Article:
Dr. Jones will be accepting doctoral students in the BWell Lab for the upcoming academic year (Fall 2022).
If you'd like to learn more about how you may become involved, please send your current resume/CV to Melissa Briones at email@example.com.
Black Women's Gendered Racial Identity and Correlates
Gendered racial identity is defined as the significance and meaning Black women ascribe to their membership in both Black and woman groups (Jones & Day, 2018). Some Black women perceive their race and gender as intersectional, whereas other may prioritize one identity over the other. As such, women may have diverse perspectives regarding their perceptions of, experiences with, and engagement with their Black womanhood. Accordingly, we have developed a scale to assess variations in Black women's gendered racial identity and are currently utilizing this scale to examine potential mental health correlates.
For more information about the scale, please contact Dominique Doty at DominiqueDoty@my.unt.edu.
Cultural-Gender Role (Gendered-Racial) Archetypes and Wellness in Black and Latinx Women
Cultural-gender role archetypes refer to norms and expectations around appropriate behavior that vary depending on the intersection of one's race and gender. For example, the Strong Black Woman ideology is a cultural-gender role archetype that is commonly held by Black women, whereas Marianismo is an ideal held by some Latinx women. We seek to understand how endorsement of various cultural-gender role archetypes are related to outcomes and behaviors including help-seeking and psychological well-being, particularly for Black women and Latinx women.
Black College Student Mental Health
Black students contend with culturally specific concerns (e.g., discrimination), which can undermine their mental health and academic performance. Yet, they are less likely to receive support from mental health professionals in college counseling centers, which in turn may contribute to chronic mental health concerns. Using secondary data extracted from the Healthy Minds Study and qualitative interviews with Black college students, this project examines the extent to which institutional climate contributes to mental health and service use among Black students attending a Predominately White Institution and Minority Serving Institution. This project is funded by the University of Michigan National Center for Institutional Diversity.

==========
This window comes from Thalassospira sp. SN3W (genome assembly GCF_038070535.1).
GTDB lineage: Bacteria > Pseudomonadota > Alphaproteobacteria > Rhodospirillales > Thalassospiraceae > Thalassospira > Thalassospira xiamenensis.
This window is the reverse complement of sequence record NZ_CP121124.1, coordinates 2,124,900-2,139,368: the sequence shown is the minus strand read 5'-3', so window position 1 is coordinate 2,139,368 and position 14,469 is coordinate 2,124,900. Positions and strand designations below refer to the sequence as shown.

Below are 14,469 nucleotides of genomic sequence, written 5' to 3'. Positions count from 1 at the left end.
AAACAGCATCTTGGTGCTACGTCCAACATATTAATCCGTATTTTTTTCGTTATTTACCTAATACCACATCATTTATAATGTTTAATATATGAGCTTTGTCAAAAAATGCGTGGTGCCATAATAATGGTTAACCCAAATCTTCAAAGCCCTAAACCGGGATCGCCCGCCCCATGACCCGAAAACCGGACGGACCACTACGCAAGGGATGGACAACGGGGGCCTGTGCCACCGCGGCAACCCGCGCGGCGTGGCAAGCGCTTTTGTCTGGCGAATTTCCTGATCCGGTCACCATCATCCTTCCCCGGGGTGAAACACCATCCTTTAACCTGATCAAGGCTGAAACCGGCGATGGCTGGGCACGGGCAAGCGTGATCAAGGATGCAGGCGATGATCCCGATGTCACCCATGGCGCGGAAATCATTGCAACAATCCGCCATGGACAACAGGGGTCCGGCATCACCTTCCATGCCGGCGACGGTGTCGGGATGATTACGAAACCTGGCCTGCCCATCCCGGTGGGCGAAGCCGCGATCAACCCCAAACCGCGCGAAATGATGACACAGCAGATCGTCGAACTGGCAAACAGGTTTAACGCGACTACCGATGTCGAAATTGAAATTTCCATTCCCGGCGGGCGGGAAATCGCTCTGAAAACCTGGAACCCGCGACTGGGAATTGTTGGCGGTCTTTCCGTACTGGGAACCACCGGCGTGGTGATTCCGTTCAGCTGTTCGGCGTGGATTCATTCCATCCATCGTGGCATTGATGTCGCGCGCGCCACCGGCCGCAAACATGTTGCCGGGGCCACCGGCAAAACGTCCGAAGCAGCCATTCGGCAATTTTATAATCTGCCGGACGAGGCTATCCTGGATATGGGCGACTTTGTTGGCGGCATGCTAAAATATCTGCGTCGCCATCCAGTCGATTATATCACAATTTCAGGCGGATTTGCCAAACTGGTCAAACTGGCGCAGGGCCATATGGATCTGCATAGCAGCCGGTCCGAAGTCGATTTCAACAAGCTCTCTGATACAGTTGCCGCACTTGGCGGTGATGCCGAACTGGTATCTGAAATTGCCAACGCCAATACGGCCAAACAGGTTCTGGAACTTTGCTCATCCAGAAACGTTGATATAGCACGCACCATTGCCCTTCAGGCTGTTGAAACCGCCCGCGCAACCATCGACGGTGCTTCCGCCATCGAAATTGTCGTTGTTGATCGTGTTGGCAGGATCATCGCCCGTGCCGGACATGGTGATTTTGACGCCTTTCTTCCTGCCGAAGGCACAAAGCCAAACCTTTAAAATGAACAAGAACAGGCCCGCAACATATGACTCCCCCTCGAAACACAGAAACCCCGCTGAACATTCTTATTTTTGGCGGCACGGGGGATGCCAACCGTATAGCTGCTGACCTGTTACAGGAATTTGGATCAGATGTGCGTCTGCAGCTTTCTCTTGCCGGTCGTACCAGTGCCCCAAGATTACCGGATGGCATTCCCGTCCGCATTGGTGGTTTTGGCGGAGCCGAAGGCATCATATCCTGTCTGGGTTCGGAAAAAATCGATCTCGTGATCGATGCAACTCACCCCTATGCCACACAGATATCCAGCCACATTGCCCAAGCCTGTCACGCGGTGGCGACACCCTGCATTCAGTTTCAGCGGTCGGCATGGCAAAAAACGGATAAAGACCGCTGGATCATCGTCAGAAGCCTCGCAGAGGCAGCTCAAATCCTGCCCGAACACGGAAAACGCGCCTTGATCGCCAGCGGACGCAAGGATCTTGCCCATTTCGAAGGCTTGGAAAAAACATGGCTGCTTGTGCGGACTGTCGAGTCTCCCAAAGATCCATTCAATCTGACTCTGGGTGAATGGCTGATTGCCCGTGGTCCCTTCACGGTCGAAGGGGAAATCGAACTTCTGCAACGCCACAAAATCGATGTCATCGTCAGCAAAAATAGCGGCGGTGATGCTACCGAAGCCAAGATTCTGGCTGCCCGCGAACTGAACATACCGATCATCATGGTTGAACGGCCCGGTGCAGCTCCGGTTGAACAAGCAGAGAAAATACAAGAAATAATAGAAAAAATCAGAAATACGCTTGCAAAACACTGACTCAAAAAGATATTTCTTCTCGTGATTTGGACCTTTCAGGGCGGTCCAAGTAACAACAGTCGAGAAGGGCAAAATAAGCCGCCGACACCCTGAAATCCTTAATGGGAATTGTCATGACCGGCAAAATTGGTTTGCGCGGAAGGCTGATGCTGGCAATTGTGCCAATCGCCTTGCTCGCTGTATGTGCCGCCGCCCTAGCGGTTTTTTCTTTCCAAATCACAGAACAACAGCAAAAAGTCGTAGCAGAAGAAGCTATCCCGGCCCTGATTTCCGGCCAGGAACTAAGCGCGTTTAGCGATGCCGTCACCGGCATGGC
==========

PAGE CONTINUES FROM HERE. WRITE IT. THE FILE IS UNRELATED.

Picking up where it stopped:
Invincible Black Women (Counseling)
Black college women present to counseling with an array of culturally distinct mental health concerns, which substantiate the necessity for culturally responsive outreach and intervention targeted at this demographic. Accordingly, we developed and seek to examine the effectiveness of "Invincible Black Women," a 9-week culturally relevant interpersonal process group, with Black women in college (Jones & Pritchett-Johnson, 2018). This project is funded by the American Psychological Foundation and University of Michigan National Center for Institutional Diversity.
[Graduate students in Counseling or Clinical Psychology]
Supporting Black Women (Organization/Community Initiative)
The strong Black woman is a widely accepted archetype of Black womanhood characterized by independence, emotional strength, and self-sacrifice. Though a badge of honor for many Black women, the internalization of the ideals has negative implications for Black women's wellness. The organization, SBW Wellness Collaborative (IG: @sbw.selfcare), spearheaded by Drs. Martinque Jones and Akilah Reynolds, hosts two annual programs. "Masks Off: Reclaiming the Strong Black Woman" is a community initiative intended to help Black women redefine strength in a way that enhances wellness in their lives. STRONG: Sisters Taking Risk on Growth, is a 90 minute three part workshop that aims to help Black college women explore and understand the implications of strength for wellness. Workshops are scheduled for the University of North Texas, Stanford University, and the University of California-Los Angeles during the 2020-2021 academic year. The community program is sponsored by the American Psychological Association Office on Early Career Psychologists, whereas the workshop is sponsored by the American Psychological Association Division 45 Small Practice Grant.
Want to host a STRONG workshop on your campus?
Email Dr. Martinque Jones @firstname.lastname@example.org